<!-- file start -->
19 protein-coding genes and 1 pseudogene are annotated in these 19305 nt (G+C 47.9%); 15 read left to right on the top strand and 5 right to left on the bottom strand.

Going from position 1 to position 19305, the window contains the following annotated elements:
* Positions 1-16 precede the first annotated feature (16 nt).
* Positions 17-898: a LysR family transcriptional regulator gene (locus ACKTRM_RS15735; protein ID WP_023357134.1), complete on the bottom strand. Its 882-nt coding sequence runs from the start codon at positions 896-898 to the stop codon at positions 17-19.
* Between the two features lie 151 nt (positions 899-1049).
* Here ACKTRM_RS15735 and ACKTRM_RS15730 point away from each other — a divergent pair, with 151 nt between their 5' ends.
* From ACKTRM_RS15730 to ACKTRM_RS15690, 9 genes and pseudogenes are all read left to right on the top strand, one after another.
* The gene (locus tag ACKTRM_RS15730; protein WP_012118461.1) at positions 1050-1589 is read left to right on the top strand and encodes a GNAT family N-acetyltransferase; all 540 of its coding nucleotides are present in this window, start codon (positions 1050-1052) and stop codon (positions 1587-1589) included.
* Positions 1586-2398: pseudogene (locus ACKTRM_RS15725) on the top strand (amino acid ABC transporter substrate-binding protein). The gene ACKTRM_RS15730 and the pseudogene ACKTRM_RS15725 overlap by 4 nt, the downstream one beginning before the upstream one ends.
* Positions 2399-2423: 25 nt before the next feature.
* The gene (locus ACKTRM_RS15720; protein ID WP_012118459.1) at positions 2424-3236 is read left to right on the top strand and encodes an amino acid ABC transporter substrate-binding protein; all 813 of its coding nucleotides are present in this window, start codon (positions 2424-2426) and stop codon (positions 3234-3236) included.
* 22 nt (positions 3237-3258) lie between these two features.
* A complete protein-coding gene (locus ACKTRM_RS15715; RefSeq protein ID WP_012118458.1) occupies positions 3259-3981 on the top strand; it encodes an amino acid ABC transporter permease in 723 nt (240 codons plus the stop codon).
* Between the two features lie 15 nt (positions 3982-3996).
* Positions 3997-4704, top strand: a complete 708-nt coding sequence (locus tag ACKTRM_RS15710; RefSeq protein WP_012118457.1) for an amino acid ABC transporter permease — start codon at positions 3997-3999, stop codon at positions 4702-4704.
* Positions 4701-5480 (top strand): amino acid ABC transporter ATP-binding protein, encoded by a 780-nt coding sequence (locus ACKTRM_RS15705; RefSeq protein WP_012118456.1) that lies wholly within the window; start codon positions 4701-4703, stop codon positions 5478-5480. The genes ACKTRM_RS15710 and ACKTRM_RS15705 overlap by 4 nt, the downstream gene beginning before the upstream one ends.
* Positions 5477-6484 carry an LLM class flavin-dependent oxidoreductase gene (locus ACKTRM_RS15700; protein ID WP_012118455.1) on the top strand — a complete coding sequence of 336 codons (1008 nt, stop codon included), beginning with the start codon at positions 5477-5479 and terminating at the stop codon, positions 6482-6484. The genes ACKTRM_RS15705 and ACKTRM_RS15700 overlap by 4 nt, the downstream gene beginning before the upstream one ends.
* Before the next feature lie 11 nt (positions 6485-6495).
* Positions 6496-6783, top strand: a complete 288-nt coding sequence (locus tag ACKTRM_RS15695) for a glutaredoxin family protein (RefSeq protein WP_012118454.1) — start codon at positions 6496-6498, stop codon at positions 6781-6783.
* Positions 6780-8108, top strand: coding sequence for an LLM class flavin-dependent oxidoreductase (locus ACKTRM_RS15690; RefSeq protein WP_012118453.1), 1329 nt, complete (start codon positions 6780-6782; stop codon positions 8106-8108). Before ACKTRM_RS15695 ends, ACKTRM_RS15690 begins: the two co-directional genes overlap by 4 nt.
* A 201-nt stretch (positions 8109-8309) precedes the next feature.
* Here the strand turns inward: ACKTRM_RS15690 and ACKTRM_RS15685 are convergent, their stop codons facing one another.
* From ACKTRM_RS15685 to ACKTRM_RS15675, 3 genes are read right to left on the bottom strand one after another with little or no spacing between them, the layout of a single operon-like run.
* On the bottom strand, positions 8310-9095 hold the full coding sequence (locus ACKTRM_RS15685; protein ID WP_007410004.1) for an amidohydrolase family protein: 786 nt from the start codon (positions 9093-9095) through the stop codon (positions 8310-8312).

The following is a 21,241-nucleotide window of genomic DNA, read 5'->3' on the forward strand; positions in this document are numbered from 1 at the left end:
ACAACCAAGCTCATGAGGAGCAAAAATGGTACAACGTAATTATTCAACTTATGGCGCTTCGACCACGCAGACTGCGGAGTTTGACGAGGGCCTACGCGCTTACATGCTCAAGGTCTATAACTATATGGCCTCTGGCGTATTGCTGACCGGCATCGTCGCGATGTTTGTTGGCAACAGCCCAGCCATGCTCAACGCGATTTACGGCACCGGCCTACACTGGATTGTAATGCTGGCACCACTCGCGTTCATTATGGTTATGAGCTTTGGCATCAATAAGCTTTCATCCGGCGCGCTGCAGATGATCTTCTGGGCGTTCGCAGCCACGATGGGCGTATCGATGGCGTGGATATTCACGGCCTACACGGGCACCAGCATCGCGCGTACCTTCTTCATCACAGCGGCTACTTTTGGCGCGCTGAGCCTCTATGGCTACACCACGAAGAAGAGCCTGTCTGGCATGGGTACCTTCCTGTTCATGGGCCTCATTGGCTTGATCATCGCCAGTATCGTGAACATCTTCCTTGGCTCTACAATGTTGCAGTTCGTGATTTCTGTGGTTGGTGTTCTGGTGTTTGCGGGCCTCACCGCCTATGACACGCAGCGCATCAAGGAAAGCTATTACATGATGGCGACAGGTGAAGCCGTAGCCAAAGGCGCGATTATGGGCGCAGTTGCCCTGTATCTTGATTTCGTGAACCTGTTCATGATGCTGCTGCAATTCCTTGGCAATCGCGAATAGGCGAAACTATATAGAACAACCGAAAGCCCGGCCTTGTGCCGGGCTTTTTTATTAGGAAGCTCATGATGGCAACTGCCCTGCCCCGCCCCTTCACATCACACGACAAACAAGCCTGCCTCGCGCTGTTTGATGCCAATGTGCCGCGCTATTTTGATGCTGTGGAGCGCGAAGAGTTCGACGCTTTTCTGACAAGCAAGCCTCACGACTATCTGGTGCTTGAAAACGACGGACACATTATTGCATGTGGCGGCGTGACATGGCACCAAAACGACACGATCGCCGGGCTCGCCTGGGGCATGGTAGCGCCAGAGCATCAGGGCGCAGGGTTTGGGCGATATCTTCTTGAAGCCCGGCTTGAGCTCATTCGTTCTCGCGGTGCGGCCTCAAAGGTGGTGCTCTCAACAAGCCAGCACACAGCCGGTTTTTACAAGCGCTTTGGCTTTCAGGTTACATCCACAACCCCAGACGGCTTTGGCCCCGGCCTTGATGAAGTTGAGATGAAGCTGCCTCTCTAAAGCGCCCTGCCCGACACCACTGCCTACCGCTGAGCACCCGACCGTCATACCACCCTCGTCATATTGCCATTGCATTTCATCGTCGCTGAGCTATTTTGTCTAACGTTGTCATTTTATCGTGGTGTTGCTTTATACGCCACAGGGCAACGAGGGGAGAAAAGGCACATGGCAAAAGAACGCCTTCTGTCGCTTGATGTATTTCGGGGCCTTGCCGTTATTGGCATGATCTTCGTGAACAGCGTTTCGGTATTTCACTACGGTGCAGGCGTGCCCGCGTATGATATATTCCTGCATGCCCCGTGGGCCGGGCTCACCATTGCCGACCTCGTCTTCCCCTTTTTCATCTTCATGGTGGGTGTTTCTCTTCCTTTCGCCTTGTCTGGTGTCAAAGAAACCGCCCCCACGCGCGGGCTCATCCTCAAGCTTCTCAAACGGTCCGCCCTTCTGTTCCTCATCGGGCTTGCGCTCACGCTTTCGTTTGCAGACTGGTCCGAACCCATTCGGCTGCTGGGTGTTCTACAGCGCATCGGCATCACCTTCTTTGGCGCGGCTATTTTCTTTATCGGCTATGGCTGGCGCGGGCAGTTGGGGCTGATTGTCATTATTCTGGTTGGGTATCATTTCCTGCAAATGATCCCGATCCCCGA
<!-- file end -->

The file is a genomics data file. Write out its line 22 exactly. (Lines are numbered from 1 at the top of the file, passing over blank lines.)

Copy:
* Here the strand turns inward: ACKTRM_RS15690 and ACKTRM_RS15685 are convergent, their stop codons facing one another.